Activated protein C cofactor function of protein S: a novel role for a γ-carboxyglutamic acid residue.

PMID 21508412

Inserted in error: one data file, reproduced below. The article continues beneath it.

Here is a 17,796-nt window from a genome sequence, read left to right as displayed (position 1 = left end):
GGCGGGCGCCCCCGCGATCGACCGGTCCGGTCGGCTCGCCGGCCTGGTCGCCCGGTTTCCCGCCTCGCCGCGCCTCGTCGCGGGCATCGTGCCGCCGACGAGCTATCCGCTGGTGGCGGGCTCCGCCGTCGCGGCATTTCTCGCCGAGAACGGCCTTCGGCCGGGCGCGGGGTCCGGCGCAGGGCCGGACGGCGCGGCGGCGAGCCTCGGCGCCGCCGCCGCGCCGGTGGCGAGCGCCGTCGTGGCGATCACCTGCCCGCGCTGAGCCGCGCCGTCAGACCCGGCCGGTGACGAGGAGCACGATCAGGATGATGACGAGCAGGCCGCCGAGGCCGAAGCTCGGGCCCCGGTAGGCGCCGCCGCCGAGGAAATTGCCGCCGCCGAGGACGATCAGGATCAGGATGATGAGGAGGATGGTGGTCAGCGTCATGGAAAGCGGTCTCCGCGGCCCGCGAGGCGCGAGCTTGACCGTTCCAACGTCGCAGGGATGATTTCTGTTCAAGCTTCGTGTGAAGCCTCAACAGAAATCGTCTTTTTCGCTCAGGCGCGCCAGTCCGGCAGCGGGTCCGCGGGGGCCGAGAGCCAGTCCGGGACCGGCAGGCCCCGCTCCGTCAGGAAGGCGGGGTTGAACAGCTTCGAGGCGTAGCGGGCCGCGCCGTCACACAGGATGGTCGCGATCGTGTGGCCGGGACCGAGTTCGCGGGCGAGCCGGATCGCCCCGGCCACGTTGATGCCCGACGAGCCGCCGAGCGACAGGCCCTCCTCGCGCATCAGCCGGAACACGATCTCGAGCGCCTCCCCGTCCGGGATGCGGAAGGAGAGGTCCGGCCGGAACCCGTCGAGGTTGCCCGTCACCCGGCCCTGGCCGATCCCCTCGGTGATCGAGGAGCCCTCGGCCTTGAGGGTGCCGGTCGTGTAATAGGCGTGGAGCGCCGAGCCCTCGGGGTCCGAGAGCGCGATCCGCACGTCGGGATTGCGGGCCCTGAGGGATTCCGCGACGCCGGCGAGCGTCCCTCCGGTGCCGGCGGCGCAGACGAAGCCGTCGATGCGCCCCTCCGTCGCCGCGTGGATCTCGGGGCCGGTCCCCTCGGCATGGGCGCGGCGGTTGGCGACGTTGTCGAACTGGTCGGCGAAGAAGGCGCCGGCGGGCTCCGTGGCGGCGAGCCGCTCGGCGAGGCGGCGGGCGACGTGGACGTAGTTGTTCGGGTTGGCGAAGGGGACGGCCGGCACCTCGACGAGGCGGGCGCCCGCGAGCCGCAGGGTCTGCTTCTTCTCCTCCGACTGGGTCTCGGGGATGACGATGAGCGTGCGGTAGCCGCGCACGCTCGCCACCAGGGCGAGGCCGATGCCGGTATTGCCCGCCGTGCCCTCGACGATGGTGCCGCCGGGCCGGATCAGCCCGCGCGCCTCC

Protein S has an important anticoagulant function by acting as a cofactor for activated protein C (APC). We recently reported that the EGF1 domain residue Asp95 is critical for APC cofactor function. In the present study, we examined whether additional interaction sites within the Gla domain of protein S might contribute to its APC cofactor function. We examined 4 residues, composing the previously reported "Face1" (N33S/P35T/E36A/Y39V) variant, as single point substitutions. Of these protein S variants, protein S E36A was found to be almost completely inactive using calibrated automated thrombography. In factor Va inactivation assays, protein S E36A had 89% reduced cofactor activity compared with wild-type protein S and was almost completely inactive in factor VIIIa inactivation; phospholipid binding was, however, normal. Glu36 lies outside the ω-loop that mediates Ca(2+)-dependent phospholipid binding. Using mass spectrometry, it was nevertheless confirmed that Glu36 is γ-carboxylated. Our finding that Gla36 is important for APC cofactor function, but not for phospholipid binding, defines a novel function (other than Ca(2+) coordination/phospholipid binding) for a Gla residue in vitamin K-dependent proteins. It also suggests that residues within the Gla and EGF1 domains of protein S act cooperatively for its APC cofactor function.

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